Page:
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The Glenn Miller Orchestra: In the Mood

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The Glenn Miller Orchestra: The Glenn Miller Orchestra: In the Mood How we rate: our writers tend to review music they like within their preferred genres.

You can count on the fingers of one hand the number of big bands formed in the 1930s that continue to perform today, long after the storied Big Band Era has faded from national craze to modest footnote in American musical history. Foremost among the survivors is the Glenn Miller
Glenn Miller
Glenn Miller
1904 - 1944
trombone
Orchestra, the latest incarnation of which was established more than half a century ago in 1956, about a dozen years after Miller's disappearance on a presumably routine flight over the English Channel during World War II.

Nick Hilscher, an admirable singer who first saw and heard the Miller Orchestra when he was eleven years old, is the current music director, having succeeded trombonist Gary Tole
Gary Tole
Gary Tole

trombone
in 2012. For In the Mood, his first recording as leader, Hilscher has chosen music from two eras: 1939-42, under Miller's direction, and 1956-66, when drummer Ray McKinley
Ray McKinley
Ray McKinley
1910 - 1995
drums
was leading the orchestra. While many of the songs (and even the arrangements) are well-worn, they have stood the test of time for good reason: an easygoing and explicit charm that resonates with listeners of all ages, even those who are no more than passably drawn to jazz in general and big bands in particular.

This is perhaps best exemplified by Joe Garland
Joe Garland
b.1903
's "In the Mood," one of the most popular and enduring big-band melodies ever written, one that has transcended changing musical tastes and is performed today not only by the Miller Orchestra but by bands around the world. Miller made his name with that song, as well as with "A String of Pearls," "I've Got a Gal in Kalamazoo" and "Little Brown Jug," among others. They are on the album, along with such lesser-known but no less pleasing tunes as "Runnin' Wild," "Stumbling," "I Got Rhythm," "Whistle Stop," "Oh! So Good" and pianist James Navan's sparkling feature, "Once Upon a Keyboard." Hilscher sings on "Hallelujah I Love Her So" and the lovely "Moonlight Becomes You," Eileen Burns on "I'm Glad There Is You" and "Anything Goes." The Modernaires have given way to the Moonlight Serenaders (Hilscher, Burns, Ian O'Bierne, Nick Schroeder, Kevin Sheehan) on "Kalamazoo" and the closing "Jingle Bells."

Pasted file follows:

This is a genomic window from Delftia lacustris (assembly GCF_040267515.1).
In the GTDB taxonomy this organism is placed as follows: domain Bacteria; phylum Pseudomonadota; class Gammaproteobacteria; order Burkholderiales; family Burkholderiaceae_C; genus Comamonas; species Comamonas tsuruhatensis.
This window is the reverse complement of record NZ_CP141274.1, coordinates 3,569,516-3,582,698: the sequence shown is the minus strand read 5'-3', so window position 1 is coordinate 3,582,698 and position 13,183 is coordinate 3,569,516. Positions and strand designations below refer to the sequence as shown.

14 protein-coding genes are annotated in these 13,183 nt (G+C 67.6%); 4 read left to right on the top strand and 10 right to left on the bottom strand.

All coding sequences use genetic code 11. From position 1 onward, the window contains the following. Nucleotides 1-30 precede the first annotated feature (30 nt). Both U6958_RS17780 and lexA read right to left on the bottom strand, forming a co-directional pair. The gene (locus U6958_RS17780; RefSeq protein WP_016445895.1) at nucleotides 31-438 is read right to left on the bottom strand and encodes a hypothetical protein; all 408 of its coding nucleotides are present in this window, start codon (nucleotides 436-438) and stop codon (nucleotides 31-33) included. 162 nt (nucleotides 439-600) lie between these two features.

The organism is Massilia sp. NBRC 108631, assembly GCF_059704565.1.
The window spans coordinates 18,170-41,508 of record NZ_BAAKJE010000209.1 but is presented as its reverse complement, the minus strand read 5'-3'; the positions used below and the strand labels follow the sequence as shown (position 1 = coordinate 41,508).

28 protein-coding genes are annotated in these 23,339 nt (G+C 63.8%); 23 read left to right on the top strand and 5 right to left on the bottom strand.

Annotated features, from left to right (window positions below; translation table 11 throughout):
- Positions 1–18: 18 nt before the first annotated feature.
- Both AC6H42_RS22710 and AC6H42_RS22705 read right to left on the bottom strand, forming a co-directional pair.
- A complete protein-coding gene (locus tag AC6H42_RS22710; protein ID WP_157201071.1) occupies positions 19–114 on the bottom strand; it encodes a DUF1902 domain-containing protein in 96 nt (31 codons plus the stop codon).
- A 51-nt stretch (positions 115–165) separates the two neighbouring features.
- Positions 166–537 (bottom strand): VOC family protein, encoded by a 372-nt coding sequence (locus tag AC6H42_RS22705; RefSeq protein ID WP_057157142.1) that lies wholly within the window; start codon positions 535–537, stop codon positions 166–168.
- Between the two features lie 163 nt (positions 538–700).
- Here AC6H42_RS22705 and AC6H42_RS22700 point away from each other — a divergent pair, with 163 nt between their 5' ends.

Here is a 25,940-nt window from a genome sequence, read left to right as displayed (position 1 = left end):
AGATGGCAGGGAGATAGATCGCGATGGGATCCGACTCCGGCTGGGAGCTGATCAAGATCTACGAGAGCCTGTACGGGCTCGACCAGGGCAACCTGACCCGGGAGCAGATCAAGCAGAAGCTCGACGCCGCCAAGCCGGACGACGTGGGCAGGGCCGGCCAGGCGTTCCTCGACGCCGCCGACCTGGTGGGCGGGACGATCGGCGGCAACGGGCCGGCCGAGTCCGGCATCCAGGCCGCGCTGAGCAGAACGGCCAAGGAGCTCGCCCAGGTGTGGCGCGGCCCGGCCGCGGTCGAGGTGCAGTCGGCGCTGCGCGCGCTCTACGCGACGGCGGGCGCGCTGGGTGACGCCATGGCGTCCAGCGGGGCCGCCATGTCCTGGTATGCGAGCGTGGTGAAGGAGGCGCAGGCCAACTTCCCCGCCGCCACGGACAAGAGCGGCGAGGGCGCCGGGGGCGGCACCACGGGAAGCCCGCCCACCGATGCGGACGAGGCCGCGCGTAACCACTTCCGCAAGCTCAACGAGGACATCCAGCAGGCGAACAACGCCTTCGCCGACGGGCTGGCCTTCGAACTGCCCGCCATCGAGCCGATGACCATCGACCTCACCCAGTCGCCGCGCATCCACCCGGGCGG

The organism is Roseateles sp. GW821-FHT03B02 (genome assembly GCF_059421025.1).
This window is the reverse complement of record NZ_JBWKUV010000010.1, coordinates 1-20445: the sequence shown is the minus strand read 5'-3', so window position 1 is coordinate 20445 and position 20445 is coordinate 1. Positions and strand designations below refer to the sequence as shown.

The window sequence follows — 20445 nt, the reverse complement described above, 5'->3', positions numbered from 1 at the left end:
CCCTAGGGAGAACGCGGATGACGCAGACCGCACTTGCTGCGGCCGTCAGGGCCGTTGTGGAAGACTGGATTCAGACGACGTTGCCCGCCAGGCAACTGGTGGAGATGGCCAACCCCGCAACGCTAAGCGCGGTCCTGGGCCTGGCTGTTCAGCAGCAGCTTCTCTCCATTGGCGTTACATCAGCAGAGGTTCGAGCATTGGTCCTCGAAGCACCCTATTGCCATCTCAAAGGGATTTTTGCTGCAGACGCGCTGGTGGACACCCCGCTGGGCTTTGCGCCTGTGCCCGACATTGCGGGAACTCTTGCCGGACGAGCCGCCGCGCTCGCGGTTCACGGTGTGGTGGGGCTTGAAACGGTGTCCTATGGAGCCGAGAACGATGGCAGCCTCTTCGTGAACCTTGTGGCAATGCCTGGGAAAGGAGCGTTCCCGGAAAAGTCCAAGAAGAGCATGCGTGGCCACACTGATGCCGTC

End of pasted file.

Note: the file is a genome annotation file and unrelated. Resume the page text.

The ensemble is as solid as ever, recording quality first-rate, and there are congenial solos along the way by tenors Joel Linscheid and Jon Rees, O'Bierne (alto and baritone), Sheehan (alto and clarinet), alto Nigel Yancey, trumpeters Shroeder, Shawn Williams
Shawn Williams
Shawn Williams
b.1987
trumpet
, Ashley Hall and Jonathan McQuade, trombonist Clay Lucovich and bassist Seth Lewis. A splendid addition to the imperishable Glenn Miller legacy.

Track Listing: Runnin’ Wild; A String of Pearls; Hallelujah I Love Her So; Stumbling; I’m Glad There Is You; I Got Rhythm; (I’ve Got a Gal in) Kalamazoo; Little Brown Jug; Anything Goes; Whistle Stop; Oh! So Good; Once Upon a Keyboard; Moonlight Becomes You; In the Mood; Jingle Bells.

Personnel: Nick Hilscher: music director, vocals; Ashley Hall: trumpet; Nick Schroeder: trumpet; Shawn Williams: trumpet; Jonathan McQuade: trumpet; Kevin Sheehan: alto sax, clarinet; Nigel Yancey: alto sax, clarinet; Joel Linscheid: tenor sax, clarinet; Jon Rees: tenor sax, clarinet; Ian O’Beirne: baritone sax, clarinet, bass clarinet; George Reinert: trombone; John Tyler: trombone; Clay Lucovich: trombone; Jason Bennett: bass trombone; James Navan: piano; Seth Lewis: bass; Holbrook Riles: drums; Eileen Burns: vocals. Moonlight Serenaders — Nick Hilscher, Eileen Burns, Ian O’Beirne, Nick Schroeder, Kevin Sheehan.

Record Label: D

Style: Big Band


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